Can be very dangerous, cobras and other dangerous animals lurk, and there are open airshafts and tunnels that you can easily fall into and you'd never get out. Didn't go off my myself too often for that reason, I did climb Malinta Hill by myself and enjoyed every minute of it.

The Bataan of WW2 fame is far gone forever, much of it is developed, cultivated and trashed in what was wild jungle back then but there are still a few gems, didn't explore nearly enough to get a good picture of it.

Fort Drum was absolutely amazing, for those that don't know it was/is a fortified island near Corregidor.
In the early 1900's the US razed the island nearly to the sea and built it up with steel and concrete in the shape of a battleship, and it had 4 14" guns to back it up.
They were the only guns we had during the siege that could fire with impunity. Japanese fired a ridiculous amount of ordinance into it, including the largest caliber mortars ever made [In the high 200's, Germans may have had one bigger] ,,, They did nothing but chip the concrete, never penetrated and in fact only suffered a few casualties during the entire siege.
The big guns were firing right up until the surrender [though their effectiveness was limited due to our near total loss of the air, which made spotting nearly impossible] - The big guns were spiked and surrendered along with Corregidor.
[I think it was crewed by around 300, less than 50 survived brutal captivity ... I'm doubting if there are any Drum vets left with us]

We took it back in 1945, and it has been moldering in the bay every since. Very tough to access it, the fort was made obviously to be hard to access. You have to go on a relatively calm day, you hire a sampan or banca to take you out there and walk a plank to one of the few areas that its even possible to get to.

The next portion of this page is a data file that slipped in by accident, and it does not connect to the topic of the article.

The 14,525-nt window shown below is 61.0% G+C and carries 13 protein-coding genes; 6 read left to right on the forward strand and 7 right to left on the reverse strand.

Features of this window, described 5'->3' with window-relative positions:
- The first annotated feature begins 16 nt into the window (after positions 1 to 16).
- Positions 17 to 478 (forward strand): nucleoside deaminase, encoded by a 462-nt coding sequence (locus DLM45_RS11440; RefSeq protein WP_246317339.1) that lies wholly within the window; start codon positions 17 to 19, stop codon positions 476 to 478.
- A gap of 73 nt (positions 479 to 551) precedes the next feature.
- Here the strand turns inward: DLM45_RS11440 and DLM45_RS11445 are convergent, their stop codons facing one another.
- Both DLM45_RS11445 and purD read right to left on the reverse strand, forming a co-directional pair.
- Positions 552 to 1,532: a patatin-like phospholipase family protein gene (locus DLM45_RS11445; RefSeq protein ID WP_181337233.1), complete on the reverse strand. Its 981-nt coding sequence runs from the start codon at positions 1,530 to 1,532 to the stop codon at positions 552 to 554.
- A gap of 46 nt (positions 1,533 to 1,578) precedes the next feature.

An amazing wreck, and also extremely dangerous. The upper deck is sound but the lower decks are full of cavernous holes and weakened cement - Much of it wrecked by scrappers, plowing into floors and walls for rebar over the years.
It has 4 levels,1st 2 are dangerous but doable, third is nearly impossible and mostly flooded, 4th is gone forever, caved in and flooded when we retook the fort in 1945 with 100's of Japanese still entombed in it.
Big guns we still standing proud when I was there, in the same positions they were when they were fired the last time and spiked in 1942. They have since unfortunately sunk back into the turrets, from deterioration and scrappers.
It is now off limits and you would be subject to arrest for even sailing close to it.

Anyone interested in Corregidor/Bataan [and the other fortified islands, there are more than Corregidor and Drum] has to visit this site

http://corregidor.proboards.com/board/21/trip-reports